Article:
According to results of an exploratory analysis, 50% of patients with ALK gene fusion–positive advanced non-small cell lung cancer (NSCLC) also characterized by 1 or more ALK resistance mutations to crizotinib responded to treatment with alectinib.1
Although alectinib, a small-molecule tyrosine kinase inhibitor, is currently approved by the US Food and Drug Administration (FDA) for the treatment of all patients with metastatic ALK-positive NSCLC,2 its initial FDA approval in 2015 was based on the results of 2 single-arm phase 2 clinical trials showing benefit in adult patients with ALK gene fusion-positive advanced NSCLC who had experienced disease progression on crizotinib.
In this study, next-generation sequencing was performed on available specimens of circulating tumor cell-free DNA (ctDNA) collected from patients enrolled in those 2 studies following progression on crizotinib but prior to treatment with alectinib (187 individuals) and postprogression on alectinib (48 individuals).
Of the 187 patients in the former group, single-nucleotide variants in ALK were detected in 48 patients (25.7%). The baseline characteristics were similar, including central nervous system lesions of those with and without point mutations in ALK, with exceptions including race and performance status. Compared with the subgroup without ALK mutations, there were higher percentages of patients in the ALK mutation subgroup of Asian race (33.3% vs 17.3%), and a performance status of 1 or higher (81.3% vs 64.1%).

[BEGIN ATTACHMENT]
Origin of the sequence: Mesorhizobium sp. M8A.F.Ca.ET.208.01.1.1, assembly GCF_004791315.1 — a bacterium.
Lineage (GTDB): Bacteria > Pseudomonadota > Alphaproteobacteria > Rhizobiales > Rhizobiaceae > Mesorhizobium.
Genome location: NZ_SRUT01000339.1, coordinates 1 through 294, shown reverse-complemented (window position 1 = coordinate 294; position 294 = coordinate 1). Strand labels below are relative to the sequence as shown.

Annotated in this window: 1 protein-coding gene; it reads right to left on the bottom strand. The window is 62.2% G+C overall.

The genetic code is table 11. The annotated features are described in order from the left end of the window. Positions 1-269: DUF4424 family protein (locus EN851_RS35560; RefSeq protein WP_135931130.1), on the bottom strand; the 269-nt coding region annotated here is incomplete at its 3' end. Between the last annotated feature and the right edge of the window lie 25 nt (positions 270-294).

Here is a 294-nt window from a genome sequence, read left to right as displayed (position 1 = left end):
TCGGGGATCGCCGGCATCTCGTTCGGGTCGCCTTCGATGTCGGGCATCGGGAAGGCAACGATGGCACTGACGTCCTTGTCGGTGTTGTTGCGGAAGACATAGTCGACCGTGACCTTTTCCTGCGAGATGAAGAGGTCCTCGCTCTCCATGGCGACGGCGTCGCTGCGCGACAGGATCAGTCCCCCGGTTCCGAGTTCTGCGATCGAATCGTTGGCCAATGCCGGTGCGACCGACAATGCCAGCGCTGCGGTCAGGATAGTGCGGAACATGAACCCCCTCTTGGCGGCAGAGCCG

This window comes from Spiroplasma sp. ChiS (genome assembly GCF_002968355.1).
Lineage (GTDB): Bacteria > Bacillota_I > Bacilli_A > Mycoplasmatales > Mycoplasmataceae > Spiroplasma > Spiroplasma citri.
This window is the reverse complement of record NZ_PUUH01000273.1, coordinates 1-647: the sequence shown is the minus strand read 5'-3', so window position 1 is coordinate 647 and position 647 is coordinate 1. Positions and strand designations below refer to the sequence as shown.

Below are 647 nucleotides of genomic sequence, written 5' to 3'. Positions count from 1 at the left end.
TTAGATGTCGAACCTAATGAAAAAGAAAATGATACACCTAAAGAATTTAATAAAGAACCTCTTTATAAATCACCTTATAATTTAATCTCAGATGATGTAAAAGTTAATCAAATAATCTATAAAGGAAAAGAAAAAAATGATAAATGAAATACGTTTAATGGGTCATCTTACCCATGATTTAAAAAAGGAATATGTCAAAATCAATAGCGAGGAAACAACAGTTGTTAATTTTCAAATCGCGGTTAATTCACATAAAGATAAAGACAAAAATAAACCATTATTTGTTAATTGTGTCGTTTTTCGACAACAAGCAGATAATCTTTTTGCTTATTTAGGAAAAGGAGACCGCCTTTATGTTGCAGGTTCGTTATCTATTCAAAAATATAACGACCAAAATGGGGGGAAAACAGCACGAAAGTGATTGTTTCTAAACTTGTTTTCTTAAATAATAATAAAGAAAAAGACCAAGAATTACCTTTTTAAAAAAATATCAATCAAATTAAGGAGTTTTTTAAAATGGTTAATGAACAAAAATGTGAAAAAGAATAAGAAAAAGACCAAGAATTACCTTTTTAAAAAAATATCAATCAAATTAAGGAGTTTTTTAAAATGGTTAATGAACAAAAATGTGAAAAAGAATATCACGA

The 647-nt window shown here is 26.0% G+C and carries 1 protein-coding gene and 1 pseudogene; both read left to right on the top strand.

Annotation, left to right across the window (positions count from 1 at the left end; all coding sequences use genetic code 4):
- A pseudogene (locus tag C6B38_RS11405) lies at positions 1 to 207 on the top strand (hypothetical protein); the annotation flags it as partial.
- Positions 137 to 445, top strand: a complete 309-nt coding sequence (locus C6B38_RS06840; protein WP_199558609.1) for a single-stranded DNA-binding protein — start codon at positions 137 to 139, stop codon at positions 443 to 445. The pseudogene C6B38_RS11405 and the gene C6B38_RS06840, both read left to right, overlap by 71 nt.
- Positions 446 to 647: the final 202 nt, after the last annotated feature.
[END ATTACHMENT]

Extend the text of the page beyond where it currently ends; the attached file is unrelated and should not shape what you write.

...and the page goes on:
Notably, 34 different ALK point mutations were identified in the ALK mutation subgroup, with specimens from 35% and 67% characterized by more than 1 ALK mutation and a known ALK resistance mutation to crizotinib, respectively.
This article originally appeared on Cancer Therapy Advisor